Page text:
BBQ Pitmasters: ‘Lollipop’ Chicken Not A Winner For Chef Sara

This week on Destination America, the BBQ Pitmasters demonstrated that sometimes a culinary background doesn’t help your chances when you are competing with the best in the business.

This week, BBQ Pitmasters headed to Mobile, AL, for the 12th Annual Hog Wild Festival. Judges Myron Mixon and Tuffy Stone were joined by Alabama BBQ legend Chris Lilly, pitmaster of Big Bob Gibson’s Bar-B-Q and author of Big Bob Gibson’s BBQ Book—and he was ready for some great BBQ.

“Welcome to Alabama; you’re on my turf now,” Judge Lilly offered. “And, if you can’t make good BBQ out of what’s in that cooler, I’m not gonna be scared to tell you.”

Welcome to Alabama, indeed!

This week, the pitmasters had a whole chicken and a whole pork shoulder. The three competitors were:

  • Mark “Pig Daddy” Little of Team Bib’s, bringing his family’s North Carolina BBQ heritage to Alabama.
  • Chuck Baker of Barrel House BBQ, hailing from Lynchburg, TN, a mason-turned-barbecuer.
  • Sara Horowitz of Nacho Mama, a professional French chef challenging these pitmasters with her culinary expertise.

Inject Or Rub?

To inject pork or not to inject? The judges agreed “yes,” but the pitmasters did not necessarily agree.

Pig Daddy opted for no injection, but brought a great rub to the table, looking for a tasty bark; Chef Sara also went for a rub; and Chuck went for a rub on the Boston butt and an injection in the picnic ham, cutting the whole shoulder into the separate pieces.

The injection, Chuck said, was Tennessee whiskey and cola, along with a shot of their rub. “The whiskey and the cola together, it just does something special,” he said. Of course, not surprisingly, their competitors did not agree.

“That ain’t good. I think that’s animal cruelty,” Pig Daddy suggested.

Challenging Chickens

Whole chickens can be a tough one for even skilled pitmasters, and this time around, the teams had to supply the judges with both white and dark meat, to demonstrate their mastery—or lack of it—with the whole bird.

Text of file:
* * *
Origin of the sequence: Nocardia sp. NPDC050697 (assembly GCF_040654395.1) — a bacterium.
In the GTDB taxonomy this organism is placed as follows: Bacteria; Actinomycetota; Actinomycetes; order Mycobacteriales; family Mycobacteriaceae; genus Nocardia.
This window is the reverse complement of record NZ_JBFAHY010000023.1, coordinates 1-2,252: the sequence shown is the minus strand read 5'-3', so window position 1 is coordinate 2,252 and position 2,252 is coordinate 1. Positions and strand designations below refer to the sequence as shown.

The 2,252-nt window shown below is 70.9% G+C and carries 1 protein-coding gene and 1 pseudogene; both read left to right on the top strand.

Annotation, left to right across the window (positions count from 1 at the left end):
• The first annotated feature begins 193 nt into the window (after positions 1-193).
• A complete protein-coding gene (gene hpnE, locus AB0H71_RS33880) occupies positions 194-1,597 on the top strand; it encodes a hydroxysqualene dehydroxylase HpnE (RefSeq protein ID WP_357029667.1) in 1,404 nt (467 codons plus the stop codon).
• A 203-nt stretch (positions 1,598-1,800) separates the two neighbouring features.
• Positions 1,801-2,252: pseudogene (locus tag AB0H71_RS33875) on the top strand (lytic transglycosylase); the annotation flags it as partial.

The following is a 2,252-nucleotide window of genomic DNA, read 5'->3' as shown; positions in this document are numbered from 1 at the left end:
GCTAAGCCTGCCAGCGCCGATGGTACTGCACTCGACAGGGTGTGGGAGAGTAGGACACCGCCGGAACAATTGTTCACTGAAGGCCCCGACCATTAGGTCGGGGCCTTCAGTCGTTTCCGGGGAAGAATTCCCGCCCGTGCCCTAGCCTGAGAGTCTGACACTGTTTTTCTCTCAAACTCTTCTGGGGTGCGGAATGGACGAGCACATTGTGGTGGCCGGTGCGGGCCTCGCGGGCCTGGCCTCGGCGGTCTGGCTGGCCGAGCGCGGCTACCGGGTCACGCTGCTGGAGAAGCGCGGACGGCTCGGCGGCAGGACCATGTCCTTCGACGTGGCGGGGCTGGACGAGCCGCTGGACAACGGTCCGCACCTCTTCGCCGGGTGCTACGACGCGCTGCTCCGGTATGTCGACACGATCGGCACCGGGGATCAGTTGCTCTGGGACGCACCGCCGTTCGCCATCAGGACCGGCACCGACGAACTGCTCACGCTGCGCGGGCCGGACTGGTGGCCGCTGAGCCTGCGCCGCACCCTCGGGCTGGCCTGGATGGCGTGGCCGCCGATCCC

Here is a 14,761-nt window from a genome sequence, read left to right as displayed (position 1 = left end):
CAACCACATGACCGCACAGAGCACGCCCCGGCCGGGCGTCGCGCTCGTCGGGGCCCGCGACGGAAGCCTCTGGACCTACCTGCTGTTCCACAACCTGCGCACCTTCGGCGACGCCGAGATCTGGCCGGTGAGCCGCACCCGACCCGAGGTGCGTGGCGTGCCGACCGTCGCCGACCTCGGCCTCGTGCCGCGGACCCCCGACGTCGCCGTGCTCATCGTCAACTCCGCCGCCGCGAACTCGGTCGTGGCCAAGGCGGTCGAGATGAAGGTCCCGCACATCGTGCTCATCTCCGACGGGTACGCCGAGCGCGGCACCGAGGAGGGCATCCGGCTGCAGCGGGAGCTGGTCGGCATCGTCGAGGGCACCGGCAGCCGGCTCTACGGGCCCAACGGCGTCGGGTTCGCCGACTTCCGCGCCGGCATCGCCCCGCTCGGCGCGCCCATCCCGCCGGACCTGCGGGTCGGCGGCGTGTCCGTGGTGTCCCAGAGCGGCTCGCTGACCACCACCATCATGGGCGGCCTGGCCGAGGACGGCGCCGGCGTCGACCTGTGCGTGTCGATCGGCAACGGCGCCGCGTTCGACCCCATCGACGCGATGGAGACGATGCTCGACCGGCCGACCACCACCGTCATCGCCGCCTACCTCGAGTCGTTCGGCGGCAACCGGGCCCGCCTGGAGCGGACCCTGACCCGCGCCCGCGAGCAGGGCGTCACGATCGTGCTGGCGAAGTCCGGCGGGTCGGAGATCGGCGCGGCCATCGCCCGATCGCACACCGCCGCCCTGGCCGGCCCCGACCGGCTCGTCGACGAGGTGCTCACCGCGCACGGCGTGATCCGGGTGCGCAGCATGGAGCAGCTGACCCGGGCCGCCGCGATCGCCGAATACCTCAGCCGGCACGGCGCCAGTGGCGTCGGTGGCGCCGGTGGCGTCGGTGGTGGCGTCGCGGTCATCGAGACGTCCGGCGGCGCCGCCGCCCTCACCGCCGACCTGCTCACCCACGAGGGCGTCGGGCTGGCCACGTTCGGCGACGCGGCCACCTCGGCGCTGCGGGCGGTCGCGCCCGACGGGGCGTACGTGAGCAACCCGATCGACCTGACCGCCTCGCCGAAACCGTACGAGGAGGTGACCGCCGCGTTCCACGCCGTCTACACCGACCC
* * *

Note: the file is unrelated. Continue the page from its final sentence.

“I think the smart thing here,” Judge Lilly said, “would be to part the chicken before it hits the grill,” which would give the pitmasters the ability to control the cook on the different parts of the chicken. Judge Mixon also suggested that not going too spicy on the chicken would be a good way to go. “I like honey powder in my rubs,” he said.

Pig Daddy had a unique chicken technique: coating the skin of the chicken with mayonnaise before adding the rub to keep the skin crispy.

But, Did It Work?

Pig Daddy’s chicken was deemed “underseasoned,” but well-liked overall; Chuck’s chicken was overdone, according to the judges; and Chef Sara’s entry was brought down by a dry “lollipop” drummie she added to the box, attempting to give the judges something unique.

The whole pork shoulder was a winner for Pig Daddy, with all three judges agreeing that the BBQ in that box was cooked by a skilled pitmaster; the judges seemed to agree that Chuck’s entry had too much tomato taste in the sauce, but the pork itself was well-flavored; for Chef Sara’s box, the bark was bitter, according to Judge Stone, and some was a bit overcooked, according to Judge Mixon, but Judge Lilly praised the presentation highly.

And, The Winner Is …

Pig Daddy!

Chef Sara came in second, while Chuck took third place.

“I should have left my background as a chef at home and focused on becoming the pitmaster I want to be,” Chef Sara admitted after the failure of her “lollipop” chicken drummies.

Words of wisdom for all of you aspiring pitmasters out there: Just focus on the Q!

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Written By James Huliq

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